This Wall Street Journal article addresses so many of these misconceptions, from how often traumatic brain injury is not diagnosed to how often medical doctors miss the subtle symptoms. And if indeed science is close to creating biomarkers that can, through a simple blood test, provide early detection of TBI for accident victims, then this new medical development can change everything.
Take a look at the full Wall Street Journal article, New Test for Brain Injury on Horizon.
– Steven M. Gursten received a trial verdict of $5.65 million for a TBI victim in 2008; the largest reported auto negligence verdict in Michigan for the year. He frequently speaks on traumatic brain injury for lawyers across the country. Steve is a member of the American Association for Justice Traumatic Brain Injury Litigation Group and several foundations devoted to helping brain injury victims, including the Brain Injury Association of Michigan and the Sara Jane Brain Project.
Photo courtesy of Creative Commons, by Abhishek Jacob
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One Reply to “Hope on the Horizon for Traumatic Brain Injury Accident Victims”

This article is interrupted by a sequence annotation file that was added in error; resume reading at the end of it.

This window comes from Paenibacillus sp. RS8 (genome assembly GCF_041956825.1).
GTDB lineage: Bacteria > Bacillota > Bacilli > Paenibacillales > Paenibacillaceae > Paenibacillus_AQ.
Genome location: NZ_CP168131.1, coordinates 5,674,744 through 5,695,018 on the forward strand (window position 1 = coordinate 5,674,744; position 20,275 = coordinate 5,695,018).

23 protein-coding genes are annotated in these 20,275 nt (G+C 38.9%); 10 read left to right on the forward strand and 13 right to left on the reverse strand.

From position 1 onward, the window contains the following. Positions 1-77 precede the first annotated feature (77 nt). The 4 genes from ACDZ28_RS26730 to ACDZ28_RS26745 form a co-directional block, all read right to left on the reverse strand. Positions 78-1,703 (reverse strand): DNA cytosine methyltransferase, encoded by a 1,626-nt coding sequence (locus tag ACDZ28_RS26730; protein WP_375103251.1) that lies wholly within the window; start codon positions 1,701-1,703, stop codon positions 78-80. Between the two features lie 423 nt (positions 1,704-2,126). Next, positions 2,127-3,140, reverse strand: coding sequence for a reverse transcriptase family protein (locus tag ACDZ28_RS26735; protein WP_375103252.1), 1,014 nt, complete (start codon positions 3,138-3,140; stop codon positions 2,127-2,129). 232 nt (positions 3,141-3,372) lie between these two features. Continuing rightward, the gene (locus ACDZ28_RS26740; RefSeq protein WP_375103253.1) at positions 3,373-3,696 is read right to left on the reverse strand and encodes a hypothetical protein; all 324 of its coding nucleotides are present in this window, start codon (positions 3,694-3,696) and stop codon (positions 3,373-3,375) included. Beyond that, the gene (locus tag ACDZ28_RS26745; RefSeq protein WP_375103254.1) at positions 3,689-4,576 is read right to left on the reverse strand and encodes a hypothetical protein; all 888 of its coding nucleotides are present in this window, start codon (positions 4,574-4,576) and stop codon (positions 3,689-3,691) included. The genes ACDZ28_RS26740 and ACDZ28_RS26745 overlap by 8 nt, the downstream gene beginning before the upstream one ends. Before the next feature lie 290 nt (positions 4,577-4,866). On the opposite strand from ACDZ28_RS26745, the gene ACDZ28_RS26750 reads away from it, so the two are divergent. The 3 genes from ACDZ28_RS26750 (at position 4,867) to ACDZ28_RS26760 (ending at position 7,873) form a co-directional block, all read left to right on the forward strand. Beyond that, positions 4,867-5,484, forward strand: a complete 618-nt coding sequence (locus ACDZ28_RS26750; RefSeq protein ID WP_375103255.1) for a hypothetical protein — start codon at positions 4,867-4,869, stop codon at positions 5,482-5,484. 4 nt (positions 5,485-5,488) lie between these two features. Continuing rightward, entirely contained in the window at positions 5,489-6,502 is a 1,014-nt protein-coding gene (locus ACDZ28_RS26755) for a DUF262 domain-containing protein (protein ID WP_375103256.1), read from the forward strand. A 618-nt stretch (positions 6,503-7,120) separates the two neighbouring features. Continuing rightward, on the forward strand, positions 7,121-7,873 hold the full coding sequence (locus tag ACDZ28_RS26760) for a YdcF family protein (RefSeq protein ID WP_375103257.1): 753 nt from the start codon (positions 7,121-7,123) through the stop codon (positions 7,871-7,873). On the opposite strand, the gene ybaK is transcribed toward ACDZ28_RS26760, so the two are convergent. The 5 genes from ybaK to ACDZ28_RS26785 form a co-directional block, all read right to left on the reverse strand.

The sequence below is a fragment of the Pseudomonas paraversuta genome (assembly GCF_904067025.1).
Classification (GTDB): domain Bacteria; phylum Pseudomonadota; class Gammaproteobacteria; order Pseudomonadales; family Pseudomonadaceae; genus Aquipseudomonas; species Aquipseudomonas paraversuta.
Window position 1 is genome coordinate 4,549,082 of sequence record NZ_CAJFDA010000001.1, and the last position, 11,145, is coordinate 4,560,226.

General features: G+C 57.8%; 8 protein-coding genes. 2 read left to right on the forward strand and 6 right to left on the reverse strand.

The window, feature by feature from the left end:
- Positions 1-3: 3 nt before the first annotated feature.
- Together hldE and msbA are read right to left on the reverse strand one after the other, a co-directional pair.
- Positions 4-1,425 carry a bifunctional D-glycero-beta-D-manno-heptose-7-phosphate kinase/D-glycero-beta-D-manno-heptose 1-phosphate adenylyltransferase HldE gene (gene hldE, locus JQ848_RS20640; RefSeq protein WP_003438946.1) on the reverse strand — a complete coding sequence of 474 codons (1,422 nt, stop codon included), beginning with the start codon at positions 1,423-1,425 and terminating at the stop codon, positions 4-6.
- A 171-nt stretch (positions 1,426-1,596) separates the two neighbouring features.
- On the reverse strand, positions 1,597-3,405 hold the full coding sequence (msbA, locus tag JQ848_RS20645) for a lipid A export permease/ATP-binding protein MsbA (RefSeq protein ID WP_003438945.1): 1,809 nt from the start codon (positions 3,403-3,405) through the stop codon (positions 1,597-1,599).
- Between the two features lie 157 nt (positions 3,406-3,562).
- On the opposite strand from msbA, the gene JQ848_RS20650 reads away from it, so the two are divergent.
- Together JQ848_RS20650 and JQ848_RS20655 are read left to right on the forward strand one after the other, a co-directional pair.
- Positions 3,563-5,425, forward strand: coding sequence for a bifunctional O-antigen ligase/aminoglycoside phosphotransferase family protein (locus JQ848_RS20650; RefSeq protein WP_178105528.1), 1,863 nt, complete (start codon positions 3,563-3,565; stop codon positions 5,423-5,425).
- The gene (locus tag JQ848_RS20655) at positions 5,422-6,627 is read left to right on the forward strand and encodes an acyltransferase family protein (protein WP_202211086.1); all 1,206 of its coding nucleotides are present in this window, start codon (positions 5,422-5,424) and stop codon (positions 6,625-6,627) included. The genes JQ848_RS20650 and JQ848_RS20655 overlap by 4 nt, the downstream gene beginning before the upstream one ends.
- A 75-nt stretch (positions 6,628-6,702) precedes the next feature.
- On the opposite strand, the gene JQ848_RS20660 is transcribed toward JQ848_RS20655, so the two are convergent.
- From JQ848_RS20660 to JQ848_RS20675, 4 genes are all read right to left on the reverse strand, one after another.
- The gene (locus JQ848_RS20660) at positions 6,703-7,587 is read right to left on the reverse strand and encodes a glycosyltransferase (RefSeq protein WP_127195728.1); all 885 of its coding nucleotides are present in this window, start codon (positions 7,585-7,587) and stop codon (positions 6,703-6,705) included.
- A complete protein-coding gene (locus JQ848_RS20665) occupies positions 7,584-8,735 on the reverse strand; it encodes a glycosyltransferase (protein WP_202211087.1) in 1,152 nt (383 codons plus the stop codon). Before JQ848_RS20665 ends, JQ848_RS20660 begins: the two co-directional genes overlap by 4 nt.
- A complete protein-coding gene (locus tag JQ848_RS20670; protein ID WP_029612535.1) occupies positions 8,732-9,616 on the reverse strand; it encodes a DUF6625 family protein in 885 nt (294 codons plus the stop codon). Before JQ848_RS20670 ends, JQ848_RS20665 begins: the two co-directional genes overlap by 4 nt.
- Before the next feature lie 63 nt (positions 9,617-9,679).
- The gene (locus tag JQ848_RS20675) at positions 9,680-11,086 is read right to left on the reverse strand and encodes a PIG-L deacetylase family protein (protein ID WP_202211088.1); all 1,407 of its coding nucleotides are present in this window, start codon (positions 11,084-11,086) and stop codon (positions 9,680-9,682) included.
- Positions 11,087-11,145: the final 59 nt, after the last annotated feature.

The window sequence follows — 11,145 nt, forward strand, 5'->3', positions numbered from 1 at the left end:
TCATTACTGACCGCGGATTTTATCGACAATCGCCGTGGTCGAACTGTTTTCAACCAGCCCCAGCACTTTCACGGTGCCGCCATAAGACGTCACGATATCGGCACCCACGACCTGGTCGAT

I suffered a TBI on June 20, 1996, and was basically unaware that I was still majorly affected by it until recently. I called a lawyer earlier this week after my call wasn’t returned last week. I look normal, and I even finished college with a 3.6 GPA. But, I’m not able to get a job now along with the rest of the U.S. who are unemployed. In the past 14 years, I have had 23 jobs in which only 5 years and 4 months were spent working. I suffer from depression on a daily basis, and the fact that there are creditors calling me over 8 times a day doesn’t help. The only reason (aside from spiritual reasons) I haven’t killed myself is because my husband wouldn’t get the life insurance money if I commit suicide. I’m not a violent person, but I would like to just hit some people up the head with a bat to see how they feel towards the world then. I tried to get help from the state vocational rehab, but they haven’t gotten their monies yet to send me to a doctor/neurologist. I read some of a book on what to do after a traumatic brain injury written from a lawyer’s point-of-view. Everything written in it of what not to do is exactly what my family did after my accident. My bills totaled over $120,000 and I got $8,600. I didn’t want to sign the papers at the lawyer’s office to get the money because I saw that he was getting as much as me, but I was told that I was lucky I was getting anything. I was lucky because my father’s insurance could have taken all of the $25,000 from the policy in the case. Everytime I think of the money won in the case, I feel pretty shitty that that is all my life is worth. I don’t want to sue anybody, but I do want help in going to the doctor and getting a job that allows me to help in paying our bills so that we get out of debt. Do I have any rights, or am I basically screwed every which way I turn?